NORTH Wales health board returns small number of new cases compared to other parts of the country, as latest figures show national coronavirus rise continues.
A total of 162 new coronavirus cases have been reported to Public Health Wales in the last 24 hours, according to the latest figures, with data showing a rise in every corner of the country.
Of this number, 18 positive tests came from areas in the North Wales region covered by Betsi Cadwaladr University Health Board (BCUHB).
These figures are broken down to include nine in Flintshire, three in Denbighshire and two each from Anglesey, Conwy and Wrexham.
Gwynedd was the only county not to return any new cases on Sunday.
Nationally, there have been a total of 19,390 cases since records began.
Just over one full week has passed since the last recorded coronavirus death in Wales – meaning the total number of lives sadly lost to the virus stands at 1,597 across the country.
Of this number, BCUHB – the largest health board in the country – accounts for 420.
Dr Christopher Williams, incident director for the Novel Coronavirus (COVID-19) outbreak response at Public Health Wales, said: “Public Health Wales welcomes the new action being taken from Monday 14 September by Welsh Government to prevent further rises in positive coronavirus cases. These include the mandatory wearing of face coverings by people over 11 in public places, like shops, and that only six people from an extended household can meet indoors.
“As children return to schools, I understand that parents will be concerned at reports of positive cases. I would urge you to follow advice from the school or local authority and only withdraw children from school when asked to do so. Social distancing measures that are in place are designed to prevent the spread of the disease beyond the ‘bubbles’ established in schools.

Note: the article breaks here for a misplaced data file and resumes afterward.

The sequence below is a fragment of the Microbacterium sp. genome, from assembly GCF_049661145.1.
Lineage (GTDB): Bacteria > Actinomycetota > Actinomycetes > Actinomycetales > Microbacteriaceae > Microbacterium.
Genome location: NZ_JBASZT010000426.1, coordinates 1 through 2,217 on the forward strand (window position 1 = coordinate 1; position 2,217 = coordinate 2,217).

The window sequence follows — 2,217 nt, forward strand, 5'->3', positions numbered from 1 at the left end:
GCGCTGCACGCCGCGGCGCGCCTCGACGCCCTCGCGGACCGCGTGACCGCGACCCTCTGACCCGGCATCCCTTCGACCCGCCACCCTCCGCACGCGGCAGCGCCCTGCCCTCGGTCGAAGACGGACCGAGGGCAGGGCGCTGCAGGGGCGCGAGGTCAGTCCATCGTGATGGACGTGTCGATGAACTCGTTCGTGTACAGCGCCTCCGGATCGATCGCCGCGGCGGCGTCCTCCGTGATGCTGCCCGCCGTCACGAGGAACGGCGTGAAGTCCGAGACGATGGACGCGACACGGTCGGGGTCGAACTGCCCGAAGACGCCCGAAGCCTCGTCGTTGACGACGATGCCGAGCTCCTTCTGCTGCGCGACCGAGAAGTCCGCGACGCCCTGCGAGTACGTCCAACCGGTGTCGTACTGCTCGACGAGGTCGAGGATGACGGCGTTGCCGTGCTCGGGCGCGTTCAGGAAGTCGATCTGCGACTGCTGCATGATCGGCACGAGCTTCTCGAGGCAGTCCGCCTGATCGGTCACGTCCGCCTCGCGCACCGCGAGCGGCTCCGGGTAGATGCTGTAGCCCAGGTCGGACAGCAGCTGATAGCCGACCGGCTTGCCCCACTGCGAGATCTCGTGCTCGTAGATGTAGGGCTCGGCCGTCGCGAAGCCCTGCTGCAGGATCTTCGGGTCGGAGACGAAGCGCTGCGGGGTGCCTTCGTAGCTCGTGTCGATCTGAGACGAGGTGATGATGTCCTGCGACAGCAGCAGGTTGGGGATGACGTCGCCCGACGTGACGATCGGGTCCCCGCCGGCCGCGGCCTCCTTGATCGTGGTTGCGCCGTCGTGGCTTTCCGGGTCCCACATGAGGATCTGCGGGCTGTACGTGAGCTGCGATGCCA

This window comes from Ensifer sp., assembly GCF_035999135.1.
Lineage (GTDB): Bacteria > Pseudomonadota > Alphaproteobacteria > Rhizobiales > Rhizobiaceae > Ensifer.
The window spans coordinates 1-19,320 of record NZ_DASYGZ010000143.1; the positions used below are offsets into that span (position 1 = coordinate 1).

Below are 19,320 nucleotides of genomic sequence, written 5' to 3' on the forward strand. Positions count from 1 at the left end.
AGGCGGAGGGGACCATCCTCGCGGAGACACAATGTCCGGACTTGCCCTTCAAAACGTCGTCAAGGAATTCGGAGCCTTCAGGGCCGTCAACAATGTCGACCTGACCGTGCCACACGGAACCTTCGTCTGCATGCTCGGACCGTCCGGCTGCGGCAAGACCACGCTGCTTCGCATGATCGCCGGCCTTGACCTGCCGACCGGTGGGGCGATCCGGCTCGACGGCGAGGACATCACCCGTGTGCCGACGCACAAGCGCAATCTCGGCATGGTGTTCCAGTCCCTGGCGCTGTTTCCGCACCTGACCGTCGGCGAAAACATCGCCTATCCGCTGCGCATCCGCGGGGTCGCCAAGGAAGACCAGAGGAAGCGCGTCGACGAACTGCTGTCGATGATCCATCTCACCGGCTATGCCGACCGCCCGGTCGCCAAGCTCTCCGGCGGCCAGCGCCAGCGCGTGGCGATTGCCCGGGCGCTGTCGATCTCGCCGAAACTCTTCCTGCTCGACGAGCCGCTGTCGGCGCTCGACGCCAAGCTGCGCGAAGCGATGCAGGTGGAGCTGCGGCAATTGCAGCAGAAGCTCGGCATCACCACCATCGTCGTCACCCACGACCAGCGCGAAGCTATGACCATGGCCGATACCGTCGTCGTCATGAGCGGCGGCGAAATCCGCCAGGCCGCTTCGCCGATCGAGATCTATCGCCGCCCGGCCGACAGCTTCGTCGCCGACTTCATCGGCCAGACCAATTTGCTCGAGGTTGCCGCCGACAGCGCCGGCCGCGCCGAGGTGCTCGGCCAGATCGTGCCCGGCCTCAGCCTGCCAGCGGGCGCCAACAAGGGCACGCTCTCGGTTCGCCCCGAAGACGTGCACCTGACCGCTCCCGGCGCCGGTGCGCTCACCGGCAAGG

“Again it is important that children maintain regular handwashing throughout the day, and on returning home, and parents’ help with this is vital.
“We are now seeing a steady increase in cases in a number of communities across Wales, and our investigations show that many of these have been transmitted due to a lack of social distancing.
“This has resulted in the spread of the virus to other groups of people.
“We continue to appeal to everyone to please remember that, even if you feel that you would not be badly affected by COVID-19 if you were to test positive, should you pass it on to older or more vulnerable family members, friends or colleagues it could be extremely serious and even fatal.
“Coronavirus has not gone away. It remains the responsibility of everyone to help prevent the spread of this virus – that is by self-isolating when asked to do so, staying two metres away from others, and by washing hands regularly.”